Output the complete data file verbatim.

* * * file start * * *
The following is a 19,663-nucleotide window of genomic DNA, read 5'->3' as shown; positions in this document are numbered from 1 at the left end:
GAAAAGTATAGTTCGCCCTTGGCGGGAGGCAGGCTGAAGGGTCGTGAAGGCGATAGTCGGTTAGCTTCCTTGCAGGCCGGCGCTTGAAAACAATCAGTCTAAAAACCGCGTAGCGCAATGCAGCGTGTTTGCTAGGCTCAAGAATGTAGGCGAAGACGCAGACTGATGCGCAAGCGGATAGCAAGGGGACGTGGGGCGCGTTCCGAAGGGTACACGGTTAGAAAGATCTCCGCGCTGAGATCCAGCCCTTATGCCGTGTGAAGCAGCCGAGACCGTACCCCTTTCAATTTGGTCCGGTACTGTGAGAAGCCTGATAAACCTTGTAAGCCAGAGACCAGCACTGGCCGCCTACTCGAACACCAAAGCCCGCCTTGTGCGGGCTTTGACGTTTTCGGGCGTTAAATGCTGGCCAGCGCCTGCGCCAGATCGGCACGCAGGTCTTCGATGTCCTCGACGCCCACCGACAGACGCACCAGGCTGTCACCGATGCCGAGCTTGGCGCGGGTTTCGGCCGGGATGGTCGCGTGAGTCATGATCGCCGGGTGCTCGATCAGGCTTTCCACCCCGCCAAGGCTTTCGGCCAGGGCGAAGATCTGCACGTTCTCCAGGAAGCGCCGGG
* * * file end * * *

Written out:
The following is a 19,663-nucleotide window of genomic DNA, read 5'->3' as shown; positions in this document are numbered from 1 at the left end:
GAAAAGTATAGTTCGCCCTTGGCGGGAGGCAGGCTGAAGGGTCGTGAAGGCGATAGTCGGTTAGCTTCCTTGCAGGCCGGCGCTTGAAAACAATCAGTCTAAAAACCGCGTAGCGCAATGCAGCGTGTTTGCTAGGCTCAAGAATGTAGGCGAAGACGCAGACTGATGCGCAAGCGGATAGCAAGGGGACGTGGGGCGCGTTCCGAAGGGTACACGGTTAGAAAGATCTCCGCGCTGAGATCCAGCCCTTATGCCGTGTGAAGCAGCCGAGACCGTACCCCTTTCAATTTGGTCCGGTACTGTGAGAAGCCTGATAAACCTTGTAAGCCAGAGACCAGCACTGGCCGCCTACTCGAACACCAAAGCCCGCCTTGTGCGGGCTTTGACGTTTTCGGGCGTTAAATGCTGGCCAGCGCCTGCGCCAGATCGGCACGCAGGTCTTCGATGTCCTCGACGCCCACCGACAGACGCACCAGGCTGTCACCGATGCCGAGCTTGGCGCGGGTTTCGGCCGGGATGGTCGCGTGAGTCATGATCGCCGGGTGCTCGATCAGGCTTTCCACCCCGCCAAGGCTTTCGGCCAGGGCGAAGATCTGCACGTTCTCCAGGAAGCGCCGGG